Field dressing an animal in the field means you aren’t going to process and bag up all the separate cuts of meat right there in the field. Although you certainly could completely process the deer right there in the field, it is not common practice, and not recommended. If you live and hunt in the wild of Alaska that is a different story. No matter where you are hunting the idea behind field dressing is to get the animal to cool down as fast a possible. You don’t want the meat to spoil before you can finish processing it.
The basic premise of field dressing is to rip out all of the guts and expose the valuable meat inside to the cool outdoor temperatures. If the meat is exposed to the cooler temperatures it will cool down must faster, because there is less to cool. Field dressing is imperative in the early hunting season when the temperatures may still be a little warm. Another perk to doing this is the animal is much lighter to drag out of the woods. Especially when you are discarding all of the organs and excess material that you won’t be using anyway. All of this adds up to a good 50 pounds or more, so why not do it in the field before you leave?
Before you ever leave home to hunt you should have a bag with you. It should have all the essential tools that you will need during and after the hunt. One of those things should be a strong sturdy knife. A buck knife has a heavy spine and a very sharp edge. You may wish to have a whole kit with you, but you really only need one knife. The other items that come in the kit can be useful. This depends on your preference.
To begin you will want to pull the deer to a hill, it doesn’t need to be a steep hill, just something that will allow the blood to drain away from the caucus. This job is messy, why get your boots messy too. Spread the hind legs of the deer apart and position yourself behind it. The body should be laying on its back with the belly facing toward you. It may be slightly on the side, but position it so the belly can be easily reached. Place the knife at the base of the belly, and make a small incision. Be careful not to stab the knife in toward the guts. Instead, slice along the base of the belly to create a small incision. Puncturing the wrong organ can render the meat completely useless, and foul.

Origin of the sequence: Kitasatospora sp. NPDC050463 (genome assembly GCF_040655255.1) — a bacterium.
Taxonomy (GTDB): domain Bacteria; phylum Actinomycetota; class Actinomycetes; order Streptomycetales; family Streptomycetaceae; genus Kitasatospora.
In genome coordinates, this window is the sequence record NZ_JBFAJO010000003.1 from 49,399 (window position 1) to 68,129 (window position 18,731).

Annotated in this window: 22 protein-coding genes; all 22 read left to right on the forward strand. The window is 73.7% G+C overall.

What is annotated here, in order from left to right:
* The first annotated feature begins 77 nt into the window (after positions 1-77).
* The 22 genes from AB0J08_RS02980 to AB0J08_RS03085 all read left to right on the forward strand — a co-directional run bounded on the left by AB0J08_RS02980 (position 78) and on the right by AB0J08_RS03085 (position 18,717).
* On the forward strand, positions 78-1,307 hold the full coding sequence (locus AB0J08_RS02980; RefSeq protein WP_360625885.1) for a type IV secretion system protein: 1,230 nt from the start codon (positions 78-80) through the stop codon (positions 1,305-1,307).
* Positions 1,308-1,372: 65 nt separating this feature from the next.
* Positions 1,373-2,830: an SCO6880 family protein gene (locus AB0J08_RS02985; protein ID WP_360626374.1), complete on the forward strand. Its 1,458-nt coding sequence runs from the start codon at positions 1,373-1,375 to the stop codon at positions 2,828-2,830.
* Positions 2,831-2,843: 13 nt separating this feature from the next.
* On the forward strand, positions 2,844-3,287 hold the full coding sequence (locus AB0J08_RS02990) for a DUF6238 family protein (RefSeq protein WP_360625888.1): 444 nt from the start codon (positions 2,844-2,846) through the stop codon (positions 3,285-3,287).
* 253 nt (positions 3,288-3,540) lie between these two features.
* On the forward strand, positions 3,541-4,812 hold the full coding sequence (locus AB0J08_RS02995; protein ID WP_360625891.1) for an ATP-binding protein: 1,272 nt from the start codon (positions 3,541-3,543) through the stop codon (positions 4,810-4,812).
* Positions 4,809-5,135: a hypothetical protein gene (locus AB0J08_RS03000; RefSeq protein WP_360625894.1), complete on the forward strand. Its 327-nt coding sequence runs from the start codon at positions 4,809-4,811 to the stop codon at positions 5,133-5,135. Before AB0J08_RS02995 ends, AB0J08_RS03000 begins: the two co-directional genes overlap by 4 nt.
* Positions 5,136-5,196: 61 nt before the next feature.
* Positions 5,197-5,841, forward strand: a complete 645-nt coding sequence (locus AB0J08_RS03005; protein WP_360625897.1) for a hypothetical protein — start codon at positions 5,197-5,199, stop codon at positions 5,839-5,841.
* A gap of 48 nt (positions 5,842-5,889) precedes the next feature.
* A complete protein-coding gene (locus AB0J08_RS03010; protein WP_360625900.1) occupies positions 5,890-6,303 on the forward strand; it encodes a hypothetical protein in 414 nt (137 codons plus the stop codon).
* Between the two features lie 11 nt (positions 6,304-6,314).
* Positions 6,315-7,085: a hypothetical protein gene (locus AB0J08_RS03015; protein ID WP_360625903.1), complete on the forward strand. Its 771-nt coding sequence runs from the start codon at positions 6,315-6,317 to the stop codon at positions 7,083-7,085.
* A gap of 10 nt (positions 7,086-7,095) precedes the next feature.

After the incision has been made it will be easier to insert the blade into the animal and slowly guide it toward the neck of the animal. At this point you are only wanting to separate the skin, to see things inside just a little bit clearly. You won’t have exposed the internals yet, but you are close, so be extremely careful to only cut small layers at a time. Begin to separate the tissue beneath the skin a little at a time. At this point you should be at the area of the rib cage. You can use the rib cage as a guide to cut a little easier, it is possible but a little difficult to puncture any organs in this area. Once you have reached the base of the rib cage you should be extra careful the organs are just behind this area. Once you have separated the tissue the force of everything pushing may begin to fall out as you cut further down. It is easier if you place your fingers behind this tissue and use them as a guide to pull the tissue away from the organs. Continue cutting all the way back down to the pelvis area.
Does will have mammary glands and teets that can be cut away. They are the tissue that is separate from the rest of the organs and is attached to its teets. If a does has recently been nursing the glands behind the teets may somewhat large. Remove this by cutting the skin around them, and pulling the whole thing out. Toss them to the side.
Continue cutting and separating the tissue until you get to the pelvic bone. If you have a bone saw with you, you may want to cut through that bone, if you don’t just cut the tissue to open the area more. Careful not to cut into the hams simply separate the two. The guts should all be hanging out of the body now, with some blood draining with it. Try not to step in it as you work.
Cut away the rectum, and other areas discarding them as you work, While working in this area, take extra precaution to ensure that you don’t puncture any intestines or other organs.
Go back to the base of the ribs, and begin to separate them. This is where the sturdy knife comes into play. Place the blade of the knife at the base of the rib cage, and force your way through. Cut each rib bone all the way to the top. This will expose the chest cavity, and make cleaning out the chest cavity easier.
Cut away the tissue from the inside of the rib cage. The organs should somewhat fall out, but still, be connected. You should still be cautious. Ensure that all tissue is separated from both sides of the rib cage. Reach up inside the neck of the creature and find the esophagus. Cut this and all the organs will be separated from the caucus.
Pull all the guts from inside the body, and drag off to the side. Rock the body to drain the remaining amount of blood from inside. The animal is now ready to drag from the woods. Tie a length of rope to each of the back hoofs and pull. It will be heavy but not as heavy as it was about 20 minutes ago.